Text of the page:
Louisiana Clerk Arrested For Selling False Doctor’s Notes To High School Students

Belina Fondren, 52, allegedly sold fake medical excuse notes to students at Evans High School in Louisiana, according to officials.

There is an interesting case out of Louisiana where Belina Fondren, 52, has been criminally charged for writing high school students fake doctor’s notes to get them out of school for $20 each. Two students alone purchased 14 such notes to use at Evans High School.

Police say that Fondren’s side business was well-known among students at Evans High. It is a sign of the declining competitiveness of our rising generation. There was a time that no self-respecting truant would buy a forged note. Thousands of children learned cursive writing in forging the signature of their parents on such notes.

WVUE reported that a doctor was finally called by the Vernon Parish School Board about the plethora of notes and said that he had never seen the students.

Fondren was charged filing or maintaining false public records. It is a curious type of crime to fit into the criminal code. My question is whether, if she only worked with private school students, if she could have evaded such a charge. There is also the possibility of charging her with the unlicensed practice of medicine. It is possible that staff members are allowed to write these notes on behalf of the doctors. Thus, there might not be a perjury or forgery charge. There is fraud or misappropriation theories (based on her effectively stealing the authority or resources of the medical practice).

Finally, if Fondren is guilty of filing or maintaining false public records, wouldn’t the students also be guilty of the same crime?

Here is the provision under Louisiana law:

A. Filing false public records is the filing or depositing for record in any public office or with any public official, or the maintaining as required by law, regulation, or rule, with knowledge of its falsity, of any of the following:

(1) Any forged document.

(2) Any wrongfully altered document.

(3) Any document containing a false statement or false representation of a material fact.

12 thoughts on “Louisiana Clerk Arrested For Selling False Doctor’s Notes To High School Students”

  1. I’ve worked with Louisiana physicians half my professional life (as a medical writer for a cardiology clinic, most notably). Physicians commonly delegate the work of producing written excuses from school attenance and/or activities such as gym class to their office staff. It’s an accepted practice,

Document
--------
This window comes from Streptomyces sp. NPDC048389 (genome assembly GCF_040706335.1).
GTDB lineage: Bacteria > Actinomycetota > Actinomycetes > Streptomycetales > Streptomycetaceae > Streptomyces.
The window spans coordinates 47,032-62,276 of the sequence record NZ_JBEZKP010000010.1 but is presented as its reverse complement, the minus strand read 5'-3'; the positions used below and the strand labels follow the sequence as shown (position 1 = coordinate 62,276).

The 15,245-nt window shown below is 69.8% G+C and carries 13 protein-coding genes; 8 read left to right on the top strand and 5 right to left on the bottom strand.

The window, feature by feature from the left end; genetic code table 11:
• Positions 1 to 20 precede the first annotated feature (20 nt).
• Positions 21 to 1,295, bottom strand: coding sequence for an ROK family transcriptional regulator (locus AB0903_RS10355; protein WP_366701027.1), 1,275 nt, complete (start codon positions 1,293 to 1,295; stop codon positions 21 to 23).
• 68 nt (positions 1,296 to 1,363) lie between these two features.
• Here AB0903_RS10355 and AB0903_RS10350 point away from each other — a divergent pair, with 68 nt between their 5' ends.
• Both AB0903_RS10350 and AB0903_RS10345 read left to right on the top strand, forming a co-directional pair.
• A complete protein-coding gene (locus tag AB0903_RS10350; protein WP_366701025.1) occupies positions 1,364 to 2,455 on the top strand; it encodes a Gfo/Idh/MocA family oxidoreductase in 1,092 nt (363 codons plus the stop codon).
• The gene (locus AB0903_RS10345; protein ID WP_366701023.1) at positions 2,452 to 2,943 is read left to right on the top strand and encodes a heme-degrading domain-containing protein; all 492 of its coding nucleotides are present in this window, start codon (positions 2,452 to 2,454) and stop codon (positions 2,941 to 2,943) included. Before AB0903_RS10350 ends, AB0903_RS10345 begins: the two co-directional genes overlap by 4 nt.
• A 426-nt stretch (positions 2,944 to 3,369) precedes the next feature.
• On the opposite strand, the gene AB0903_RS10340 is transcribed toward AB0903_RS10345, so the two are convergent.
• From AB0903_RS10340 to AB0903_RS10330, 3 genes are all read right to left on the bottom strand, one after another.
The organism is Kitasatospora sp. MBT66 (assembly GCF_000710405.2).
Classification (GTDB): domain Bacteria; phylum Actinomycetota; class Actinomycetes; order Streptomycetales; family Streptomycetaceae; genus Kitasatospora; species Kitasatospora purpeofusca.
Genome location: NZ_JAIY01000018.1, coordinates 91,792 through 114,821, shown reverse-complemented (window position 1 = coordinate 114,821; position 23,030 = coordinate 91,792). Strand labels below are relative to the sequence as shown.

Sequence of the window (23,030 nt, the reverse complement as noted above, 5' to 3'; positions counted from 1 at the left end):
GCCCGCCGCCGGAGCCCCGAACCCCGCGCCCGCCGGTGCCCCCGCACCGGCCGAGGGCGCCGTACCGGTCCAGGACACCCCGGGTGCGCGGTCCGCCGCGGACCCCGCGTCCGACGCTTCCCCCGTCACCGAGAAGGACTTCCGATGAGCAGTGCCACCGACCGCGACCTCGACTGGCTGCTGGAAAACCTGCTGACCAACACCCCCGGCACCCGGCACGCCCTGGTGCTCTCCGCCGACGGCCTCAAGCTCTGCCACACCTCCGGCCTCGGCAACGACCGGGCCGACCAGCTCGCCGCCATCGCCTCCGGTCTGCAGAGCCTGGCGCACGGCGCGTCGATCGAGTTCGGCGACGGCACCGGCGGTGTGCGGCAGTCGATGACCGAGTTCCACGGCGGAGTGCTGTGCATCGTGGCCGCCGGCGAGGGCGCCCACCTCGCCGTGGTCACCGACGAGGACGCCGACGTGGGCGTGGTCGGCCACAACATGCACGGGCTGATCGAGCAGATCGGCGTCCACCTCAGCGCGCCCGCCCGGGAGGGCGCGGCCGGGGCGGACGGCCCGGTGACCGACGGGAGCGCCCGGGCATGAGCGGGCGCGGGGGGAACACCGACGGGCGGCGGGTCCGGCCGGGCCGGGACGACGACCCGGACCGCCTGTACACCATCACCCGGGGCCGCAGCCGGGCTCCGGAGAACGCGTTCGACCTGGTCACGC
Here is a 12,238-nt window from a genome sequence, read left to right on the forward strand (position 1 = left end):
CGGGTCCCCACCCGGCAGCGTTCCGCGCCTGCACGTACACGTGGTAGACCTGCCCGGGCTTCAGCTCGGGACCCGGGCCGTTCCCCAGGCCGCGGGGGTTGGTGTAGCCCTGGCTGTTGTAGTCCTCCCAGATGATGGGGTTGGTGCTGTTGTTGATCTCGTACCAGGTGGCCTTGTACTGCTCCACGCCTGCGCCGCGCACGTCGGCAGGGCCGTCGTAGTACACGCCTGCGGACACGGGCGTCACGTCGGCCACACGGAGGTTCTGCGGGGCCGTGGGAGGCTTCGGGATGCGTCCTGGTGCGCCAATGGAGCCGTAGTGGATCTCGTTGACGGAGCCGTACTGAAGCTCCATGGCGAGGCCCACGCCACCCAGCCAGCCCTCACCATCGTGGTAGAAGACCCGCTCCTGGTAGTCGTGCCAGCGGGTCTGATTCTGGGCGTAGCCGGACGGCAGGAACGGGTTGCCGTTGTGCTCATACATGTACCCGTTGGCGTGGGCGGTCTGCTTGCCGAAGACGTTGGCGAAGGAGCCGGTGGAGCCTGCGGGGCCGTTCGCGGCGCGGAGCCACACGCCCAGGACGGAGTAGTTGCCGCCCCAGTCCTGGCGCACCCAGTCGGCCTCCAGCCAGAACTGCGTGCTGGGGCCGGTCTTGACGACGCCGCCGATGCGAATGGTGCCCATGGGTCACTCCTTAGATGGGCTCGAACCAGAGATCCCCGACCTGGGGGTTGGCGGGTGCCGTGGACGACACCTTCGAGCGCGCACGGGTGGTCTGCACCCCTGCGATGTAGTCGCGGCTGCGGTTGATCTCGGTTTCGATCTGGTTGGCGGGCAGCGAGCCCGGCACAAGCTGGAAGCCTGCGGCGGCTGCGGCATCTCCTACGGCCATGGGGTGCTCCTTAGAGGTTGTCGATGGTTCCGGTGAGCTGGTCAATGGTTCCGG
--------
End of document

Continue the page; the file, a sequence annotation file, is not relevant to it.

I can see the “public record” angle, regardless of whether the school accepting the excuse is private, public or parochial. Written excuses from school attendance are a medicolegal document (often copies of bonafide excuses are kept in students’ medical charts) which is a communication not only to school administrations, but the parish truant officer (generally a sworn deputy of the local Sheriff).

    An excuse from school attendance for medical reasons is a public record regardless of the kind of school the student attends, because it is a defense against charges of truancy.

    1. Loupgarous………..if a boychild in our central Texas school district “goes huntin'” with his daddy, it’s an excused absence.
      I’m not kidding.

      1. P.S. To be fair, I guess girls should be excused if they go with their mothers to the first dsy of the Autmn Sale at Nordstrom’s 😊

      2. Cindy Bragg – on opening day of deer season where I lived in Montana, 1/3 of the males were missing. 1/4 on the opening of elk season.

  2. I fail to see the crime here. Fondren was merely offering opinions about the health of her high school clients, and was not making a false statement or false representation of a material fact. Therefore, her opinions are not actionable. As for those who may argue that Fondren didn’t actually meet with or diagnose her clients to render her opinions, that too is of no consequence. After all, mental health experts at Yale University have concluded that President Trump has a “dangerous mental illness, . . . [and was] paranoid and delusional,” even though none of those psychiatrists have actually met with or examined the President to render their opinions. Case dismissed. 🌝

  3. Well, since my paternal grandfather burned down his entire elementary school while in the 3rd grade in Vernon Parish, I’d say they’re making progress! Go, Wampus Cats!

    BTW….Vernon Parish was named after George Washington’s Mt. Vernon.

  4. I learned to forge my mother’s signature on school notes. $20 is too much.

  5. When she gets here interview at the Pearly Gates there will be a former student sitting in at the bench in lieu of the chief judge. She will hand the lady a note which says: Straight to Hell in a rotten handbasket.

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